MS (Malini Saba): Well, thank you for having me today, Daniel. I’ve never heard anyone talk about me that way, it make me goosebumps.
DB: Really, you know what, it’s my moment to brag on you. I think often individuals that are living a significant life they don’t talk about themselves because they are so focus on changing others, and so, yeah, it’s an honor to brag on you.
MS: Thank you!
DB: Well, to start out the show I’d love for you to share some history where you’re born, where you grow up and a little bit of what your childhood was like just to give context for individuals tuning in to our conversation.
MS: I was born in Malaysia in ‘69 to a middle class family and I have one sister. We migrated out to Australia when I was very, very young in order to give us a better education. I guess, for me, you know my parents have to work very very hard and it kinda taught me that nothing comes easy if you really want something you really have to work hard and I think my dad when we move out to Australia he lost everything. Coz Australia that time was going through very much all-white policy and so he really had very, very difficult time settling in to the country which I didn’t realize when I was young coz when you were young you never notice these things, life is always you know a magical place. And so we lost, we pretty much lost everything so we had a very very hard childhood. And as I you know grow up into my teens, I had to work a couple of jobs to be able to make sure that you know we cover our school fees, we had food on our plate. And our dad who was really going through emotional hardship I would say, because of the changes, I grew up very quickly.
I had to really be coz… being the oldest…I had…coming from a culture as an older child you are responsible for your family. So, I had to really be creative, work and study and make sure that I was successful because, I had a younger sister that I had to make sure went through university and also got educated. So, I guess that started the journey, and for me, I really believe that women can do anything, we are multi-taskers…that we can…if we set our minds to something we will make sure it happens because…it’s much harder for us, it has been. I know, I sound like a broken record and a lot of women say that, but it is a different place when you are a woman, it’s not that easy.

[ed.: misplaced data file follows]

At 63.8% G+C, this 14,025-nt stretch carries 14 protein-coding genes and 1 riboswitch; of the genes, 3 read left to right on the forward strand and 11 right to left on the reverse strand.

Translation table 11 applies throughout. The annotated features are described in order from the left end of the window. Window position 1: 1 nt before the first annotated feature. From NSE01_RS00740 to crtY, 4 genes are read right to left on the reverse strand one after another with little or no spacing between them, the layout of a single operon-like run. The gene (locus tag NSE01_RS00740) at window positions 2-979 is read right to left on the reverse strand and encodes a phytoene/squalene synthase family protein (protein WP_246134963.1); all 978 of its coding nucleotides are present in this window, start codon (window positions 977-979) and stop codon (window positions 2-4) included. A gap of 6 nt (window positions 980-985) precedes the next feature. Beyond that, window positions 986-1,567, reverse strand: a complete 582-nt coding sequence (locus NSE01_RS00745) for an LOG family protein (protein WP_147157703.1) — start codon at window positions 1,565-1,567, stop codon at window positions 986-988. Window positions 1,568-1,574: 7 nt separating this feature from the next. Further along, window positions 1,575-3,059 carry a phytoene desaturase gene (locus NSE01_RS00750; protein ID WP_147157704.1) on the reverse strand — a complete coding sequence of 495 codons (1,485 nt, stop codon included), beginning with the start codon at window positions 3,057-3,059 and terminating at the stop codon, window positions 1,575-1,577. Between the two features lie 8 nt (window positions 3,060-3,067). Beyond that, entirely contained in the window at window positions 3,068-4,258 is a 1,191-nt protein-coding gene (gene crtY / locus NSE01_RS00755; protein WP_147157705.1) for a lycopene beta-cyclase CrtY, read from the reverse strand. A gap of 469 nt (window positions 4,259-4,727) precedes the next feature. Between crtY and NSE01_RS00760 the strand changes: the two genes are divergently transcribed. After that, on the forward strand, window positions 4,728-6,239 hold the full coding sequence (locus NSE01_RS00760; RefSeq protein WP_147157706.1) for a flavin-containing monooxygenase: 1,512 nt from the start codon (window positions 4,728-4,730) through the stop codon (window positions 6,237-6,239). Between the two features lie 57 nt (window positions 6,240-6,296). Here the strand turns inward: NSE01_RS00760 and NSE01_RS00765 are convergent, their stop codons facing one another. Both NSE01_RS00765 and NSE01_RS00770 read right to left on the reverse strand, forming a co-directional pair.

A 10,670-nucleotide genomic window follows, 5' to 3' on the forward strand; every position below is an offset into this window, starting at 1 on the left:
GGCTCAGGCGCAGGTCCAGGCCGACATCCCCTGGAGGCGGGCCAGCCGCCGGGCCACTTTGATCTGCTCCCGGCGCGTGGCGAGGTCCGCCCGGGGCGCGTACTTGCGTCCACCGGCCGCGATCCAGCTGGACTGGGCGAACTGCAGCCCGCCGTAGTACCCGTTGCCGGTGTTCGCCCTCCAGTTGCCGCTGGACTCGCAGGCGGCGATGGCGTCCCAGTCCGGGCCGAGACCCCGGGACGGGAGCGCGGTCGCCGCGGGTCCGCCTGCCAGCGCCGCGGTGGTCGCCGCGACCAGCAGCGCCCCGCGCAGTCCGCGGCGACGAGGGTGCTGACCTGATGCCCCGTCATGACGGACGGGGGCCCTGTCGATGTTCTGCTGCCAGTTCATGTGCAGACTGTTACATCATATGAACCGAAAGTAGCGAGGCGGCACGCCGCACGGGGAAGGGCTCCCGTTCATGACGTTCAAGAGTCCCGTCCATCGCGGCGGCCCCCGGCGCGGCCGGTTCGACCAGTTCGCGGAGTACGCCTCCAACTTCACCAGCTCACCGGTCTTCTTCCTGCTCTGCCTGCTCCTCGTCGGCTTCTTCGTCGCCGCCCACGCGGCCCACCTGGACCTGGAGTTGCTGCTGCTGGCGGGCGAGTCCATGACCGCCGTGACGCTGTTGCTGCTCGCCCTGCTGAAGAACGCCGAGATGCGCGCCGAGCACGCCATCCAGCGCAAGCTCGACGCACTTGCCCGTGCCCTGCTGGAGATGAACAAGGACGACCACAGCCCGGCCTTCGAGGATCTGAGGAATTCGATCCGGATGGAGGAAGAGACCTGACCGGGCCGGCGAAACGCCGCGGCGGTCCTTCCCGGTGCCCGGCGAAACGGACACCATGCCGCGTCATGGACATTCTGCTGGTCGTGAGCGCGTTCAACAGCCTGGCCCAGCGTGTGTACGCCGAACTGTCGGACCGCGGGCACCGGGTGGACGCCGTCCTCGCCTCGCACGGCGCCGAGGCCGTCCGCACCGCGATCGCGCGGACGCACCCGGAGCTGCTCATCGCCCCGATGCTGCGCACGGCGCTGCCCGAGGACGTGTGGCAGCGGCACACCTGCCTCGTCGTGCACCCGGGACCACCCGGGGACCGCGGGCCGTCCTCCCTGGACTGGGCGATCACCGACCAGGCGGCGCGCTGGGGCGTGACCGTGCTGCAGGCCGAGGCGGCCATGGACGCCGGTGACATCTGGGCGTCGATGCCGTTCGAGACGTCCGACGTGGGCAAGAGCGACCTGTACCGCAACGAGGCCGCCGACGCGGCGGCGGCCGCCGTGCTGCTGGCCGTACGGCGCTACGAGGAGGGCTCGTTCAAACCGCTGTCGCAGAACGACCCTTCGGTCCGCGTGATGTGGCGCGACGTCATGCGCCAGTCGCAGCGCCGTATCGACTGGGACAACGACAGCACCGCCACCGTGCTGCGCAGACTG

DB: Yeah. Well, totally that’s my passion is to host just as many women as I do men on the DreamCast because, women are powerful they have every capability. Just lately, we had this large event and I talked about the fact that it should be a legal for women that not have equal rights on every level on every area of society. It should be illegal just like racism you know what I mean?
MS: I agree, I agree. I think that we should in 2016 be having the same pay rate, you know, or even more because, we are multi-taskers and we are not, we don’t have tunnel vision. There is a huge difference the way we manage.
DB: I’ll tell you what. What I love about your life Malini and I know you gonna share more about your stories. Despite the odds, despite…you went and did it. You didn’t wait for the system to treat you right, you went and made the life you know you had to create.
MS: Yes! I don’t believe we should be handed anything because, you know, when you get something for free, you never appreciate it. I think it is very important to know who you are, believe in yourself and it is difficult I’m not saying sometimes, the world seems like its falling all around you and you feel like you’re collapsing, but you need to have the strength inside to say, look I need to be able to put food on my plate and keep the roof over my head. So what do I need to do to be able to maintain that and sustain that? And you know, in order to get bigger and better from there, that’s a blessing, and I think that’s been my soul motivation.
DB: So good. Well, you know you came to the US for the first time having $200 to your name that blows my mind. Like that’s what you had. First, what emotions and your feeling and then second, talk to us a little about what’s going through your mind, the thoughts and how you saw your future in that moment.
MS: You know, when I landed, I was just excited I was in the United States and all I can think about was Disneyland. I was 18. I think $200 was hell of a lot of money at that time and I don’t think I even realized what was in front of me. But, I am…I had a boyfriend who was studying in at Stanford at that time he was who later became my spouse but, when I arrived and he too was poor I mean, he saved every single cent to go to the university because it wasn’t given handed to him by his parents. So, when I landed, it was like oh my God, you know, what do we do? How do we kinda function? And…we have to catch the bus back to Palo Alto. And then my job was to…okay, how many jobs can I get in order to be able to breathe and put myself to school after that. That was basically what’s going through my head.
DB: That’s a lot.
MS: But you know, the funny thing is, I got some babysitting job and I decided to start a cleaning business coz it was the best way to make money. There were a lot of people in the area and a lot of houses on the campus and even outside the Menlo Park. And so I started to a little business which you know I could do while I study. And, you know, it’s kind of grow from there.